I may add another idea: play sports. I find that being part of a team is a great feeling that can help with homesickness.

    Liked by 1 person

    1. Erica says:

      Sports are definitely one of the best and and easiest ways to meet people within a new community! It gives a reason to socialize with people who already have common interests with you!

      Like

  21. I really like the idea of getting outside. It’s so common to hear of people getting FOMO while browsing through Instagram or Facebook, whether they’re at home or starting a new life abroad. Getting out and just taking a walk could help. I also find that being able to give back or joining a community…feeling a sense of responsibility or ownership for someone or something else…helps pull you out of whatever funk you might be in. Like you said, it changes your focus, which can change your attitude.

    Liked by 1 person

    1. Erica says:

      I agree! Finding your place within a community is so important, and especially if you can help care for someone else to help shift your focus from the old ‘woe is me’!

      Like

  22. Jithin says:

    though in the same country, I live very far from my home. Homesickness will be there sometimes. Thanks for your tips, it will definitely gonna help.

    Like

  23. The Passport Symphony says:

    Very interesting post, I see most people relate to it. I guess I’m a peculiar exception. I don’t think I ever struggled with homesickness but I always feel away-sickness (that’s how I call it :D) when I stay home too long
    .

    Liked by 1 person

    1. Erica says:

      I think I experience a bit of both, I always say it’s one of the side effects of living semi-nomadically. When I’m back in California, I miss Spain. When I’m in my chosen home Spain, I miss California and my old villages in Cambodia and the DR. In Portuguese there’s a word – saudades – that is a kind of longing for some unplaceable thing. I suppose that’s the best way I can describe the sentiment.

      Like

  24. Eric Gamble says:

    Love these 11 ways to overcome homesickness abroad. I think getting outside is definitely key. Sometimes the lack of Vitamin D from the Sun can cause or enhance depression. I believe they call it sundowners syndrome. I love all the activities you recommend that are solo too. I know sometimes you just need to get lost with yourself and start thinking creatively!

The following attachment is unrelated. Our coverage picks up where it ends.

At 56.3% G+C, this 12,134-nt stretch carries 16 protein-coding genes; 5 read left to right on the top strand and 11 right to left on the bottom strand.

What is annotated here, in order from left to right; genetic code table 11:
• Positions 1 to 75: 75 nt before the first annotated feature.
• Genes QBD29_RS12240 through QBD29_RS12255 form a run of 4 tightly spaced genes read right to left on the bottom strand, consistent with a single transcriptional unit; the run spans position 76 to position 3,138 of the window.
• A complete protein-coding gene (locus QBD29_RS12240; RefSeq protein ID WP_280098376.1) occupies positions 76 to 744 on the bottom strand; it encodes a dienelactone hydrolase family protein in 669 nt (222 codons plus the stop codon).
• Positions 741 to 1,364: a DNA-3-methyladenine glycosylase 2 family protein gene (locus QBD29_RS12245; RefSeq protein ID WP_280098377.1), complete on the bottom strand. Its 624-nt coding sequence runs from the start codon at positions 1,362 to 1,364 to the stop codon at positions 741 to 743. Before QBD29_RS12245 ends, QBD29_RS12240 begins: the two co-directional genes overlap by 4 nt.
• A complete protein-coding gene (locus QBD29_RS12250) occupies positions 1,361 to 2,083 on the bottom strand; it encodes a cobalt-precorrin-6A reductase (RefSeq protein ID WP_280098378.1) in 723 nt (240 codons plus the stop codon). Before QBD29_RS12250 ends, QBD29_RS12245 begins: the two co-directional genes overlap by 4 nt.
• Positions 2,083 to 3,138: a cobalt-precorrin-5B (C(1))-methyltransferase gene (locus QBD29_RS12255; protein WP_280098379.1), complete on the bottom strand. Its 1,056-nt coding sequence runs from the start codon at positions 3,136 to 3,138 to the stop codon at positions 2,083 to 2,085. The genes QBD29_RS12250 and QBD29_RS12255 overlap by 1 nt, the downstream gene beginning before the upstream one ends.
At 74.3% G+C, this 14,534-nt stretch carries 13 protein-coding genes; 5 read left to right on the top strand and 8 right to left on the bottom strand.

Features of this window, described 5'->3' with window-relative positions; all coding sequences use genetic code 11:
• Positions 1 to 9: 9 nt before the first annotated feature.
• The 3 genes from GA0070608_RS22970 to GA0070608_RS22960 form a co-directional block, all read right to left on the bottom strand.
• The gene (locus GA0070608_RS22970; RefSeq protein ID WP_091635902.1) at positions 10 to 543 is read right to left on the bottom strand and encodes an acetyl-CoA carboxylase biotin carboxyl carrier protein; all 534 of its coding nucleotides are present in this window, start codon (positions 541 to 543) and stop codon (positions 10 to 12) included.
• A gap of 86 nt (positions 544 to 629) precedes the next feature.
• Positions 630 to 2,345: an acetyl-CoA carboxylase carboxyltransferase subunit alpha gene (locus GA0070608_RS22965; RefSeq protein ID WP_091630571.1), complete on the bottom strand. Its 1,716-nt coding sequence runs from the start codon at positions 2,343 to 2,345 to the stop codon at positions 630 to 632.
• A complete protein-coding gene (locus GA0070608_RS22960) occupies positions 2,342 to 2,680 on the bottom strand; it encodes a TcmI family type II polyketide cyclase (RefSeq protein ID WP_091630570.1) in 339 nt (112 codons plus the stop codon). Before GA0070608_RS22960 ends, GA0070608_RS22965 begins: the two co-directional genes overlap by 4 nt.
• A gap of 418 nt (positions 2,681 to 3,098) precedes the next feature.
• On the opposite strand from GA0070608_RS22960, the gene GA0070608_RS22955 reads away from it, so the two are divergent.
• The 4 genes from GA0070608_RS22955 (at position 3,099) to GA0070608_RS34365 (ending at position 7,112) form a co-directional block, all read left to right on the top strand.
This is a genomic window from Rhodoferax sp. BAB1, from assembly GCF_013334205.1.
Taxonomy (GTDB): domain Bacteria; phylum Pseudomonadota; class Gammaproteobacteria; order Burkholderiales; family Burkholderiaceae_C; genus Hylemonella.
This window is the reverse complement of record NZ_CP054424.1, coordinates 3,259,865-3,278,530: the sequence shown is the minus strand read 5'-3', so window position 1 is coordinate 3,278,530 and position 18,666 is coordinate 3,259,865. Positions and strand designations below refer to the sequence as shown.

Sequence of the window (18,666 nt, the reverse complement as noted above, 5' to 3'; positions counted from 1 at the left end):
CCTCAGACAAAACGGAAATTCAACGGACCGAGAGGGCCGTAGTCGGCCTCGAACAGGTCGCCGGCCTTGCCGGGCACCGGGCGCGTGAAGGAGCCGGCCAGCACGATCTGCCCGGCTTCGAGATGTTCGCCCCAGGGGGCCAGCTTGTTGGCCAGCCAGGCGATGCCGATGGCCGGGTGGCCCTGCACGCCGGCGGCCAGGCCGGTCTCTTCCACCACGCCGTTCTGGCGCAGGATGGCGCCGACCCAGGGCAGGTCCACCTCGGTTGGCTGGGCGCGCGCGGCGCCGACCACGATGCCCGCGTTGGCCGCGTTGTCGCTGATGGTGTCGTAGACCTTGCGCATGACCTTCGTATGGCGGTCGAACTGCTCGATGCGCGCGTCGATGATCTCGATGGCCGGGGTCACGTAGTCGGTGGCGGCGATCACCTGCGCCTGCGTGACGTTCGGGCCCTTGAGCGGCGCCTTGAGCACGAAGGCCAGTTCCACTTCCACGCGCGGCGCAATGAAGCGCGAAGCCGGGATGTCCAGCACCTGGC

Liked by 1 person

  25. Em Ma says:

    So many great tips here that I could even take on board travelling slowly around my own country. Sometimes you just want to hang with your bestie, but you can’t. Getting out and about always makes you feel better.

    Like

  26. Sandy Papas says:

    Great tips for overcoming homesickness. I especially love going outside, I find getting back to nature always helps me. I also love making a bucket list of local things to do.

    Like

  27. Sandra Papas says:

    How about Facetiming family & friends back home? When my girls lived in London I got quite a few, often teary calls for quite some time. It all sounds great but its hard to be away for long stints. Worth it though!

    Like

  28. Yukti says:

    Great tips on how to overcome homesickness in a new place! You´re right that going out and mixing with locals and getting into innovative hobbies is the best way to get adjusted to new places.

    Like

  29. Alison says:

    I love all your tips here on how to get outside yourself and start writing/ living your own story – or life. I find I sometimes have to give myself that little pep talk to get out the door and integrate with others in a new setting and I always chuckle afterwards at how well worth it it was!

    Liked by 1 person

    1. Erica says:

      Absolutely! I´m not much of a homebody, but sometimes when I´m in a new city where I don´t know anyone it can definitely take that extra effort to get up and get lost out there 🙂

      Like

  30. Mel Butler says:

    I have been living overseas for 15yrs now with my husband and a few times I have gotten a little homesick. These are some good tips, I especially like listen to your local tunes. Would you believe I listen Australian radio stations and Australian tv shows and I live in the UK. Never thought about a local bucketlist so I might try that one.

    Liked by 1 person